This week Tessa, Jim, and I gathered together for the first time. Emotions ran high. We took turns expressing how profoundly grateful we are for all that has transpired in the last two years. We hugged. I shed a few tears. Jim and I talk fairly often (we have to dissect Kentucky basketball on a regular basis), and I have seen him a handful of times, despite the challenges of the pandemic. But he and Tessa were in the same room for the first time. It was breathtaking to witness.
In early 2023, Tessa will submit her application to the Historical Marker Program of the Kentucky Historical Society. It appears her trip this week has accomplished her goals: she has met with local officials, she has solicited letters of support, and she has revisited the scene of these tragic extrajudicial hangings.
She also met George Carter’s great-nephew for the first time.
Sallie Showalter, the great-granddaughter of the woman allegedly assaulted by George Carter, with his great-nephew, Jim Bannister. Jim is holding his school photo from 1947-48, which Tessa found in her late mother’s belongings. Tessa’s interest in George Carter’s story was ignited when her mother shared a newspaper clipping she had kept from 1978 retelling the story of the hanging.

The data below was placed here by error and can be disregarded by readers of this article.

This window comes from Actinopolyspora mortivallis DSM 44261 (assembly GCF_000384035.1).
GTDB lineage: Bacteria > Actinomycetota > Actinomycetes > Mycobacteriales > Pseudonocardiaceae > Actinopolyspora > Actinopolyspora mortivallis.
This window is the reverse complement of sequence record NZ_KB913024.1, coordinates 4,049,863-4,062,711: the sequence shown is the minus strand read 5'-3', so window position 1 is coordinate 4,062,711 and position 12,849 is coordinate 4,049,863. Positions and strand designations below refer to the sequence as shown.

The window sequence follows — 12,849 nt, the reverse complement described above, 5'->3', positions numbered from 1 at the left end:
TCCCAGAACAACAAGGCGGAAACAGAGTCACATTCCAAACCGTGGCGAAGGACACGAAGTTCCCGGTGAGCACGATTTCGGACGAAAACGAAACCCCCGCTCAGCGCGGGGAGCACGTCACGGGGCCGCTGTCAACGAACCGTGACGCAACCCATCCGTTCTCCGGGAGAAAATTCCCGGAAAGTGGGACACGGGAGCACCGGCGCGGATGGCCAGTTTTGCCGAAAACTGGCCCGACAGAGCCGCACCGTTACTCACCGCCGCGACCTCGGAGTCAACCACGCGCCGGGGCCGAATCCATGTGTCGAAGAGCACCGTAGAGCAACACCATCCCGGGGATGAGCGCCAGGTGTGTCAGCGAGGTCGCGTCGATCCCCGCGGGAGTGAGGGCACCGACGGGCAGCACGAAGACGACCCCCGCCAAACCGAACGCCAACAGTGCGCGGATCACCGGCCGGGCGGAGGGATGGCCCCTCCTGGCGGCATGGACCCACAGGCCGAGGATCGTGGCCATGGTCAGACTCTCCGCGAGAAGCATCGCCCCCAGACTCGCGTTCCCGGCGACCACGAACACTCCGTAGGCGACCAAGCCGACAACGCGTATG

When I was a sophomore in high school, my mother decided for a number of complicated reasons to send me to a boarding school in Virginia. Nestled at the base of a mountain in the Shenandoah Valley, it was the perfect place for me. I could canoe, camp, ride horses, play tennis, and even join a synchronized swimming team. Classes were tiny: typically five or six students, maybe 12 in my biggest class. We got to know our teachers personally. After overcoming initial loneliness, I made some friends by the end of the year.
Sadly, that was the last year the school, which had been in operation for nearly 100 years, was financially able to stay open. A number of my classmates chose to attend similar schools in the area. For some reason, inexplicable to me now, I decided to try something completely different: a large urban school in the swanky north end of Atlanta that accepted only a few boarders, largely international students.
It was an academically competitive school, and I devoted hours every night to homework, rarely finishing before the wee hours of the morning. The Southern norms and mores mystified me. I joined the marching band and the volleyball team, but otherwise completely isolated myself. I was miserable.